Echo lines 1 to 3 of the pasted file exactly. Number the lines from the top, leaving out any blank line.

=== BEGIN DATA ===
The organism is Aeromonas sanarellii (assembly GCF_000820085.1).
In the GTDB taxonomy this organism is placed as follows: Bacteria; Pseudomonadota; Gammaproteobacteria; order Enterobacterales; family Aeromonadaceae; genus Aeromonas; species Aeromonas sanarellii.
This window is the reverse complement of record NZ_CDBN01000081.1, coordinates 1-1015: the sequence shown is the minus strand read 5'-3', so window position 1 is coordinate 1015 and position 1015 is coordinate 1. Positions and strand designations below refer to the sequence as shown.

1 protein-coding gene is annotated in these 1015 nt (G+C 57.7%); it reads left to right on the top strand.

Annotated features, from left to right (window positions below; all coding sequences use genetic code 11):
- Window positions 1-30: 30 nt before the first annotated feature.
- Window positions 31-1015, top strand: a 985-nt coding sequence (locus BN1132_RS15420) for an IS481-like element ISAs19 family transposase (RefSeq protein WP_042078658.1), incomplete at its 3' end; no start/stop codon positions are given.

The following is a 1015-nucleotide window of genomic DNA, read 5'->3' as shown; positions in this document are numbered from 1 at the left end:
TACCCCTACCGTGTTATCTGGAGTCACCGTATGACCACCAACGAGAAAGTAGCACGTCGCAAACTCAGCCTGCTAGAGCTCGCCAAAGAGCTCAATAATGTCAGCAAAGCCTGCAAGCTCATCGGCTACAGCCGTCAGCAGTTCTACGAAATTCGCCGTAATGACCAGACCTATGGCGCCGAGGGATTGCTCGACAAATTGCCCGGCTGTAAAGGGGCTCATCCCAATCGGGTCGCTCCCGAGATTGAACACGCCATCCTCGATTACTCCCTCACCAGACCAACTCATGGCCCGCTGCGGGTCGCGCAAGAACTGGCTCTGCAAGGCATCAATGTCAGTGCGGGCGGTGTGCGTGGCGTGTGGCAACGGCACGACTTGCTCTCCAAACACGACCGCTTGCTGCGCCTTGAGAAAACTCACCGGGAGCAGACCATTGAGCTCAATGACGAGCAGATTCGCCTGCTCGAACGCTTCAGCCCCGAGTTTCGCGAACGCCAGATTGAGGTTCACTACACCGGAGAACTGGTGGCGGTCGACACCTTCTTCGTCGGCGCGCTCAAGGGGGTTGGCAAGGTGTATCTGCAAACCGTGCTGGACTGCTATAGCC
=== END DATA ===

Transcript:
The organism is Aeromonas sanarellii (assembly GCF_000820085.1).
In the GTDB taxonomy this organism is placed as follows: Bacteria; Pseudomonadota; Gammaproteobacteria; order Enterobacterales; family Aeromonadaceae; genus Aeromonas; species Aeromonas sanarellii.
This window is the reverse complement of record NZ_CDBN01000081.1, coordinates 1-1015: the sequence shown is the minus strand read 5'-3', so window position 1 is coordinate 1015 and position 1015 is coordinate 1. Positions and strand designations below refer to the sequence as shown.